“Arpeggione,” transcriptions and an original work for cello and guitar – Zuill Bailey, David Leisner
What a splendid idea this is, a virtuoso recital for guitar and cello! Most of the items on the program have been transcribed for the self-same genre by David Leisner, and are heard in their première recordings. Leisner, one of the finest guitarists of our time, has made intelligent transcriptions that allow both instruments to be heard to best advantage. At the same time, he knows when to step out of the spotlight in favor of the rich eloquent sound of Zuill Bailey’s cello as it soars to expressive heights that other cellists can only dream of matching. Zuill obviously loves playing his instrument as few people enjoy doing anything else, and the results are abundantly evident in a very attractive program that melds the sounds of two dissimilar string instruments, bowed and strummed, to utter perfection.
The title of the album is taken from Franz Schubert’s Sonata in A minor, D821, known as the “Arpeggione” after a very short-lived instrument of that name that was basically a guitar that was fretted to permit it to be bowed. Schubert knew the inventor and obligingly composed the only masterwork for that decidedly odd instrument that it was ever to enjoy. Today, it is always played in transcription for other instruments, usually for cello but also for viola, clarinet, harp, double bass, and even tuba and euphonium.
The present recording is the 121st in the current catalog, and may be the most satisfying yet in terms of the fine blend and mutual rapport Leisner and Bailey display here. One thrilling moment occurs in the opening movement when the wistfully melancholy cello melody gives way suddenly to a lively and sensational Hungarian dance with thumping chords from the guitar in support. The Adagio, a meditation on a hymn-like subject, is followed by the finale, an allegretto rich in rapturous and charming incidents.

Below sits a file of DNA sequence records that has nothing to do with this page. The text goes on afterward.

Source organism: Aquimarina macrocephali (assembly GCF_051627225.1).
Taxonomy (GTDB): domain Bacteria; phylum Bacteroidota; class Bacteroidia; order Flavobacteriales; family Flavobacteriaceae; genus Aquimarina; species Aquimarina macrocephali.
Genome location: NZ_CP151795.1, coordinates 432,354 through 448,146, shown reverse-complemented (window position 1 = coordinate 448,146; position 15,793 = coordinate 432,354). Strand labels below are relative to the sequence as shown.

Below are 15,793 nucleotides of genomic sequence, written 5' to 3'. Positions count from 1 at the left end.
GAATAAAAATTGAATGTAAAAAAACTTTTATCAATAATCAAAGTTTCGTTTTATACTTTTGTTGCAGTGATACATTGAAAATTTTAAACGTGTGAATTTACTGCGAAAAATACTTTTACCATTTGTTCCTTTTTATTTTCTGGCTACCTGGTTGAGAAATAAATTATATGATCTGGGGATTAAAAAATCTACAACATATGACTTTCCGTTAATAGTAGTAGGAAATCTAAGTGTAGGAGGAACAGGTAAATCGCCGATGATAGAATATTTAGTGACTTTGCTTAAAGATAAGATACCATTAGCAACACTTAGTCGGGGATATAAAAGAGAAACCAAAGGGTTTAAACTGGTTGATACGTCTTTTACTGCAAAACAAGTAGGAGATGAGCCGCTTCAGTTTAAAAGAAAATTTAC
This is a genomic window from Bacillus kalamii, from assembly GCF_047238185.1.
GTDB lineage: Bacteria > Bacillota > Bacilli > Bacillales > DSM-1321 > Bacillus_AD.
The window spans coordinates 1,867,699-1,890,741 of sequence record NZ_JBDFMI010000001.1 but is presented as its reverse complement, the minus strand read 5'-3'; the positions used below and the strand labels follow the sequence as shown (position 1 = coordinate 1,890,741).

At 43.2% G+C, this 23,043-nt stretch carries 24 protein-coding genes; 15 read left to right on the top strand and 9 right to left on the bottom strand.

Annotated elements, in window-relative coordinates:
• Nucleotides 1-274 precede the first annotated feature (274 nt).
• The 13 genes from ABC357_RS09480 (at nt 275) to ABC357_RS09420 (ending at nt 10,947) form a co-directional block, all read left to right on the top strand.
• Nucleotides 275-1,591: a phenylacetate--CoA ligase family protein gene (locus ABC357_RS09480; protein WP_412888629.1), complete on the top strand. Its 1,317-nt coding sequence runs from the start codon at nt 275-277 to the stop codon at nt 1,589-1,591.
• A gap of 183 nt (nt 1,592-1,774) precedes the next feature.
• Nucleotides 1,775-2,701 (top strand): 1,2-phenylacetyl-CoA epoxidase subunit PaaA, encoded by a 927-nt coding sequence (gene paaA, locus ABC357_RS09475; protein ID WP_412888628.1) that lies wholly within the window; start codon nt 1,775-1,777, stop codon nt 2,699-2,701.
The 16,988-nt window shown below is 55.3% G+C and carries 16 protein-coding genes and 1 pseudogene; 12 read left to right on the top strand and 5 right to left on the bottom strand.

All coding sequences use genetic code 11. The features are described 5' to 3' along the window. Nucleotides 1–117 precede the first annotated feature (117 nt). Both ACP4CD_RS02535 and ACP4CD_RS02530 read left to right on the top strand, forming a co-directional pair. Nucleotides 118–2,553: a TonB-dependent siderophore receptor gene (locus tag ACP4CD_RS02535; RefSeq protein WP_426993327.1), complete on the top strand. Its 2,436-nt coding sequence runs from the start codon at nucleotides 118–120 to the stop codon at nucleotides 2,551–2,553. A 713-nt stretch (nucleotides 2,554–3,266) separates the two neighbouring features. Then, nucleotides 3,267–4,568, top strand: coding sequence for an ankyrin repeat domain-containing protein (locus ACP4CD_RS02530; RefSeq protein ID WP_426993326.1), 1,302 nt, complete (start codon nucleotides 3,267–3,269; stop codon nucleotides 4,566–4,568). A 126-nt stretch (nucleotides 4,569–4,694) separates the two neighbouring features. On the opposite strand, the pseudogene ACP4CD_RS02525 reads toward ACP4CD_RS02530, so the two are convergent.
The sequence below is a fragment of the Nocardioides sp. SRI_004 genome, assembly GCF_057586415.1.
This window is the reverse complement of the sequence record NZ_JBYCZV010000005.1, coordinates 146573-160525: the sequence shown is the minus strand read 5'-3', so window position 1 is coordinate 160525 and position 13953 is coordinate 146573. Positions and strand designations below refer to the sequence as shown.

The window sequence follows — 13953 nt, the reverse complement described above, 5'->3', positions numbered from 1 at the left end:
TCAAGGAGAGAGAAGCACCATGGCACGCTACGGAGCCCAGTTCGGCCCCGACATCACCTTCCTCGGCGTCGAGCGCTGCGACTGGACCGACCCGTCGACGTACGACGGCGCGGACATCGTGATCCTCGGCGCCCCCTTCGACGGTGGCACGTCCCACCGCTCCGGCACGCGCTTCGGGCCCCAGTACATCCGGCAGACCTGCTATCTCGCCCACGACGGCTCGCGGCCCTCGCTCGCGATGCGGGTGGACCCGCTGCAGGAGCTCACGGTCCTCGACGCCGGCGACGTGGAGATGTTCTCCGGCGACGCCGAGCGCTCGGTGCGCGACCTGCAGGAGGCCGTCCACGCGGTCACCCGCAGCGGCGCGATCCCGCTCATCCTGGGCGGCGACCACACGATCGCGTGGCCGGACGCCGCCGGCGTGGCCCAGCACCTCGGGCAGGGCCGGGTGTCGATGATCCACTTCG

Manuel de Falla’s Seven Spanish Popular Songs is another work that has enriched multiple repertoires besides the original version for soprano voice and piano. The transcription heard here was not solely Leisner’s but is based on the guitar arrangement by Falla’s friend Miguel Llobet and a cello version by Maurice Maréchal. Leisner adapted the melody of the Song Seguidilla murciana from the original vocal line to that of the cello by discretely changing octaves in order to avoid repeated notes. This is one type of Flamenco. Jota (#4) is another. Asturiana (#3) is said to have been sung by miners, grateful at seeing the beauty of the starlit sky after a long underground shift. Nana is a tender lullaby, and Polo a song expressing the anger of a jilted lover. Canción (Song) perhaps lends itself best of all to Bailey’s exalted lyricism.
Next up is the world premiere recording of Leisner’s Twilight Streams, a new work written expressly for himself and Zuill Bailey. The titles show the influence of Chinese philosophy and painting: empty dark, full dark, empty light, full light and adrift at twilight. “Empty” in the oriental sense is not the same as in ours, for it implies a place where all things go to be reborn. As the work progresses, we get a wonderful lift from these artists, as well as a growing sense of freedom.
There follow no fewer than four encores, beginning with Gluck’s Dance of the Blessed Spirits, Saint-Saëns’ The Swan, and the “Aria” from Villa-Lobos’ Bachianas Brasileiras # 5. All are justly famed for their exalted beauty. At the end, we have the ultimate encore: Niccolò Paganini’s Variations for the fourth string on the aria "Dal tuo stellato soglio" from Mosè in Egitto by Rossini. How the devil you can play this piece, as memorable in musical terms as it is virtuosic, on a single violin or cello string is better seen than described (fortunately, there are several YouTube videos that you can easily access). Finger work, particularly the swooping glides involving widely spaced fingers, is the key to success, more so than bowing. This altogether sensational encore will have you on the edge of your seat!